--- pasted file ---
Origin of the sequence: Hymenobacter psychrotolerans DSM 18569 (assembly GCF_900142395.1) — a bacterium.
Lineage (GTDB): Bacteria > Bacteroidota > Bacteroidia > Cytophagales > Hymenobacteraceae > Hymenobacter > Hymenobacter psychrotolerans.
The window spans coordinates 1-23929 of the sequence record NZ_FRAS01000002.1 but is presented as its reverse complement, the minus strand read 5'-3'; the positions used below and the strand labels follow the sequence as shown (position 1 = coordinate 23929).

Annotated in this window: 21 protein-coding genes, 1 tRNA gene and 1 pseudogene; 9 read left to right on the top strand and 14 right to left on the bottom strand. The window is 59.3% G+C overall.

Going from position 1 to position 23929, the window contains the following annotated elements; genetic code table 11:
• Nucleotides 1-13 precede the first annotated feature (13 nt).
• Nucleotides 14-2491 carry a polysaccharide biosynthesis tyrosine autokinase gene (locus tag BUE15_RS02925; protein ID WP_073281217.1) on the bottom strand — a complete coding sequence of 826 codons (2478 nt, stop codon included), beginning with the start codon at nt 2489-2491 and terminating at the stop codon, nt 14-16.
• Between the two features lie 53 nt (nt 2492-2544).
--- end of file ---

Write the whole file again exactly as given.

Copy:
Origin of the sequence: Hymenobacter psychrotolerans DSM 18569 (assembly GCF_900142395.1) — a bacterium.
Lineage (GTDB): Bacteria > Bacteroidota > Bacteroidia > Cytophagales > Hymenobacteraceae > Hymenobacter > Hymenobacter psychrotolerans.
The window spans coordinates 1-23929 of the sequence record NZ_FRAS01000002.1 but is presented as its reverse complement, the minus strand read 5'-3'; the positions used below and the strand labels follow the sequence as shown (position 1 = coordinate 23929).

Annotated in this window: 21 protein-coding genes, 1 tRNA gene and 1 pseudogene; 9 read left to right on the top strand and 14 right to left on the bottom strand. The window is 59.3% G+C overall.

Going from position 1 to position 23929, the window contains the following annotated elements; genetic code table 11:
• Nucleotides 1-13 precede the first annotated feature (13 nt).
• Nucleotides 14-2491 carry a polysaccharide biosynthesis tyrosine autokinase gene (locus tag BUE15_RS02925; protein ID WP_073281217.1) on the bottom strand — a complete coding sequence of 826 codons (2478 nt, stop codon included), beginning with the start codon at nt 2489-2491 and terminating at the stop codon, nt 14-16.
• Between the two features lie 53 nt (nt 2492-2544).